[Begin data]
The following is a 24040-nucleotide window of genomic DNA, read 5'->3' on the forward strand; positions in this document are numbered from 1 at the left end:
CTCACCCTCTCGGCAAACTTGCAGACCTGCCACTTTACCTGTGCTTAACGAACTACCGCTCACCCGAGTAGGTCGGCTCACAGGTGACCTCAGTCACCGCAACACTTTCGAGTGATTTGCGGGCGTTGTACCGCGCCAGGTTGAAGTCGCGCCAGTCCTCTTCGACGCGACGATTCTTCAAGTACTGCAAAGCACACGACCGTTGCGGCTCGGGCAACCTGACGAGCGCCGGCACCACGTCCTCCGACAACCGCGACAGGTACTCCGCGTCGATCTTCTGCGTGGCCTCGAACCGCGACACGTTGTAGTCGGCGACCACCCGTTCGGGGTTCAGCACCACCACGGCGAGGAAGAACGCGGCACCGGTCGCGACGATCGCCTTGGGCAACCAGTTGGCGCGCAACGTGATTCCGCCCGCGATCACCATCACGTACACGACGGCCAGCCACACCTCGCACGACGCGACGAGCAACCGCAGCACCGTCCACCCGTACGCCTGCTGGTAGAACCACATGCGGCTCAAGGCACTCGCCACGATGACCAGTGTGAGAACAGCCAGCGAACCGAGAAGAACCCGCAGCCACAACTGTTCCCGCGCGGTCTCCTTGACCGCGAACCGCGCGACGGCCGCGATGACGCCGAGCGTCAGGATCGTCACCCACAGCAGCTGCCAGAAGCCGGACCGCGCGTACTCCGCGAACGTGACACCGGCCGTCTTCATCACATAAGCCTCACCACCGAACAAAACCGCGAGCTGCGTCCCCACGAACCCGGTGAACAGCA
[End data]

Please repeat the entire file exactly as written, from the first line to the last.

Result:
The following is a 24040-nucleotide window of genomic DNA, read 5'->3' on the forward strand; positions in this document are numbered from 1 at the left end:
CTCACCCTCTCGGCAAACTTGCAGACCTGCCACTTTACCTGTGCTTAACGAACTACCGCTCACCCGAGTAGGTCGGCTCACAGGTGACCTCAGTCACCGCAACACTTTCGAGTGATTTGCGGGCGTTGTACCGCGCCAGGTTGAAGTCGCGCCAGTCCTCTTCGACGCGACGATTCTTCAAGTACTGCAAAGCACACGACCGTTGCGGCTCGGGCAACCTGACGAGCGCCGGCACCACGTCCTCCGACAACCGCGACAGGTACTCCGCGTCGATCTTCTGCGTGGCCTCGAACCGCGACACGTTGTAGTCGGCGACCACCCGTTCGGGGTTCAGCACCACCACGGCGAGGAAGAACGCGGCACCGGTCGCGACGATCGCCTTGGGCAACCAGTTGGCGCGCAACGTGATTCCGCCCGCGATCACCATCACGTACACGACGGCCAGCCACACCTCGCACGACGCGACGAGCAACCGCAGCACCGTCCACCCGTACGCCTGCTGGTAGAACCACATGCGGCTCAAGGCACTCGCCACGATGACCAGTGTGAGAACAGCCAGCGAACCGAGAAGAACCCGCAGCCACAACTGTTCCCGCGCGGTCTCCTTGACCGCGAACCGCGCGACGGCCGCGATGACGCCGAGCGTCAGGATCGTCACCCACAGCAGCTGCCAGAAGCCGGACCGCGCGTACTCCGCGAACGTGACACCGGCCGTCTTCATCACATAAGCCTCACCACCGAACAAAACCGCGAGCTGCGTCCCCACGAACCCGGTGAACAGCA